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Product IRCAM Prepared Piano
Developer UVI
Price (MSRP) $399.00
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This product is "Powered By" UVI Workstation. The OS and Format icons listed below should be accurate for the latest version of UVI Workstation.
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IRCAM Prepared Piano
IRCAM Prepared Piano | Overview IRCAM Prepared Piano | MachFive 3 view IRCAM Prepared Piano | GUI IRCAM Prepared Piano | UVI Workstation View

The ultimate virtual prepared piano experience, brought to you by UVI and the renowned IRCAM acoustic research center in Paris.

We brought together the world's finest engineers and equipment to comprehensively multi-sample 45 preparations at IRCAM Labs on a Yamaha C7 Grand Piano.

The result is the most flexible and exquisite sounding prepared piano instrument on the market. Freely customize your instrument with up to two preparations per note, mix multiple mic positions and quickly explore new sonic landscapes with the randomizer. Try the included preparations or make your own in minutes.

Truly the most advanced, flexible, and comprehensive prepared piano instrument ever made, IRCAM Prepared Piano leverages the power of the UVI Engine in ways never before seen.

A Vast Library - Addressing 45 Individual Preparation Techniques
With more than 12,000 samples and 45 preparation techniques, IRCAM Prepared Piano gives you complete control over how the preparations are used and combined.

Explore the timbre variety of over 40 different preparation styles. Utilize screws, erasers, coins, clothespins, sticks and more. Excite the strings with a mallet, plectrum, bow or even an EBow. Mix and tune your sound by layering up to two different preparations per note with individual level and pitch controls.

Normal Playing Techniques

Sustain and None

A normal piano sound. The strings are struck by hammers, triggered by the notes played on the keyboard. Use of the una corda and forte pedals is possible. There is no object in or on the strings modifying the sound.

The none preparation setting does not refer to there being no object or preparation modifying the sound of the string, but rather to the lack of sound produced by playing this key - a form of preparation that is impossible without breaking the hammer.

This setting can be very useful in preventing the sounding of misplayed notes, or for playing Gyorgy Ligeti's Etude: Touches bloquées (by cheating, a little...)

Expanded Playing Techniques

Striking the Strings:

  • Mallets : The strings are struck with a vibraphone mallet. The resulting sound is similar to a normal key strike, but is slightly softer due differences between the mallet and the normal hammer action.
  • Wooden Stick : The strings are struck directly using wooden sticks. The attack is harder and shorter. The timbre is similar to that of a dulcimer, and can be activated by pressure on the forte pedal.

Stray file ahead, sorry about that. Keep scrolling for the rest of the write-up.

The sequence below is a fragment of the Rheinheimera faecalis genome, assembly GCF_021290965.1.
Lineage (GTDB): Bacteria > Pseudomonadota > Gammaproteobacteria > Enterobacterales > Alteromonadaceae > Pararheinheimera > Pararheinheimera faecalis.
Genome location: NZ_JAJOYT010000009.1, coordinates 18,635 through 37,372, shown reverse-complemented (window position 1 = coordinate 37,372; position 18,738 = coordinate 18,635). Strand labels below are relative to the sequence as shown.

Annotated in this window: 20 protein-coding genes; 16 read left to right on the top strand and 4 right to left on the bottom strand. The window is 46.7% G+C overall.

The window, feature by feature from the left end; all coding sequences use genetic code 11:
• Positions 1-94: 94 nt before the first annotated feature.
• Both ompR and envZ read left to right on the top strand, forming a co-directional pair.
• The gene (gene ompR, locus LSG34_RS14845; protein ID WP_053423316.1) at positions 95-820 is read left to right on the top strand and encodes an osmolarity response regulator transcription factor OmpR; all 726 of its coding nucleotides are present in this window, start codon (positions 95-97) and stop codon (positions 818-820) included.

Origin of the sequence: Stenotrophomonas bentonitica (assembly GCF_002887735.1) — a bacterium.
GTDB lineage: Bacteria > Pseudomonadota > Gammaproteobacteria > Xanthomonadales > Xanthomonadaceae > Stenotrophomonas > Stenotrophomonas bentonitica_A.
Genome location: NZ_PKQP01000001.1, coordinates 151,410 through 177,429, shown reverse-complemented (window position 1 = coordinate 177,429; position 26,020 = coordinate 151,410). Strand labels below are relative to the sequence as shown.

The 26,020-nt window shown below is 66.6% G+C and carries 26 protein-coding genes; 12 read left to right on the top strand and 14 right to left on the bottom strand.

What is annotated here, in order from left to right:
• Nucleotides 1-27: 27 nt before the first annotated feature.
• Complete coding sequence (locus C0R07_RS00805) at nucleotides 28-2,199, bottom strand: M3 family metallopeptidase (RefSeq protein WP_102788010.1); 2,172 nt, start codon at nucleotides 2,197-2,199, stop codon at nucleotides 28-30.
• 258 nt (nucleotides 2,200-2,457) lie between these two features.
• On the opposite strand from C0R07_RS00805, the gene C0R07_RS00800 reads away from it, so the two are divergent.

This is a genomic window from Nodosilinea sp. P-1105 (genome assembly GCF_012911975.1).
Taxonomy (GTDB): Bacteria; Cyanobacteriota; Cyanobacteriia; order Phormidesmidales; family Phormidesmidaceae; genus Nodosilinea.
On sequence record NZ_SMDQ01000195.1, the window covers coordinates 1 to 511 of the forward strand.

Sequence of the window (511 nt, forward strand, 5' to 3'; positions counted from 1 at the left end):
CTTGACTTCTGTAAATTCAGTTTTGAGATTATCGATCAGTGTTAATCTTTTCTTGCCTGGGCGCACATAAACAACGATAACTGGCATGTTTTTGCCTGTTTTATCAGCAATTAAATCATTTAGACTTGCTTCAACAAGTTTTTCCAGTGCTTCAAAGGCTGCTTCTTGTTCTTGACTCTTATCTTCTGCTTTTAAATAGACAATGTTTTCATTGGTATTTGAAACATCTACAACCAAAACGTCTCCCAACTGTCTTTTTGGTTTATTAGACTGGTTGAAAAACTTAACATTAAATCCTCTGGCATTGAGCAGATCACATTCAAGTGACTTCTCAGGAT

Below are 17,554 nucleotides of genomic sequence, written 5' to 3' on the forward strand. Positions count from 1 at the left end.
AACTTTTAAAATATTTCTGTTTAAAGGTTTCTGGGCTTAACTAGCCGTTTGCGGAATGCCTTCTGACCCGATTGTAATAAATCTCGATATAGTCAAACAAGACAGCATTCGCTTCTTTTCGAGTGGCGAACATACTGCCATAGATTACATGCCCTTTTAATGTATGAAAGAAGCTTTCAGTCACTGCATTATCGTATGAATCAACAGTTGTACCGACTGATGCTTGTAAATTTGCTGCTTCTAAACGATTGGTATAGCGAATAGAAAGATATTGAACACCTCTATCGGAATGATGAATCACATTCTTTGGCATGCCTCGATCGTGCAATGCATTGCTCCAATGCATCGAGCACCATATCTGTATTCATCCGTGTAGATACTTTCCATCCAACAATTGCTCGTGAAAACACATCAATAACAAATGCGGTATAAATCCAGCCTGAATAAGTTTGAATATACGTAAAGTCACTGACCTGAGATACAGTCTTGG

• Stick Rebound : This setting features the same technique and resulting timbre as the Wooden Stick setting, but allows the stick to bounce on the string after the initial strike.
  • Muted Stick Rebound : This setting features the same technique as Stick Rebound, but uses the stick on muted strings (see mutes).
  • Plucking or Strumming the Strings with the Fingers.
  • Pizz. : The strings are plucked with a plectrum, one string only per note. This results in a sound resembling that of a guitar. It is a widely used effect, for example by Georg Crumb in Makrokosmos, or by Gerard Pesson in Rescousse.
  • Scratch : A fast scraping action by the nail along the string. When used on the bass strings, this causes a burst of harmonics. One can hear this technique, in combination with numerous other piano string effects, in Clepsydre by Horacio Radulescu (for 16 sound icons, or pianos installed vertically and played exclusively on the strings).
  • Sustained Sounds.
  • Bow : Rosin horsehair (a single strand of a violin bow) causing the two or three strings that comprise a single pitch to vibrate. The resulting sound is continuous. Changes in the direction of the bow are always audible and give transient color to the timbre. This effect is sometimes made with fishing line rosin.
  • Ebow : A small device normally used on electric guitars, causing the strings of the piano to vibrate through a magnetic field. This produces a continuous sound with a masked attack, resulting in a delicate and subtle timbre.

Other String Playing Techniques

Harmonics : The default harmonic is the octave, activated by finger pressure in the middle of the string. The key is then played normally from the keyboard. It is also possible to transpose this harmonic, thereby simulating any harmonic of the string. A specific digital chord can be played by double clicking on the detune button. This technique is greatly used in solo music, as in Crumb's work, for example, and may even found in a transcript of Johann Sebastian Bach's.

For the following preparations, the string is normally struck by the hammer. Objects can be placed on the strings, altering the manner in which they sound. The ones placed on the strings in this manner would normally affect several notes in succession on a real piano, which is not mandatory in IRCAM Prepared Piano.

Other objects may be inserted between the strings. From the treble keys down to medium bass (F1), there are three strings per note. In this range it is possible to insert one object between strings 1 & 2, and another in the strings 2 & 3.

Similarly, in IRCAM Prepared Piano, you can continue to add several more objects or playing techniques from those available when there are only two strings (F # 0 - E1) or one (as for F0). When the una corda pedal is pressed, only the preparations on strings 2 and 3 are activated, meaning that the pedal is functioning in line with organ techniques.

Objects Placed on the Strings:

  • Paper : Sheet of writing paper, rolled up and placed on the strings. Its design and the resulting tone echo the bassoon of some pianofortes.
  • Aluminium : Aluminium foil placed flat on the strings. This gives a fairly long and characteristically metallic vibration. It is similar to preparations that consist of placing metal chains on the strings, as in the first work, Primeval Sounds, in Georg Crumb's Makrokosmos I.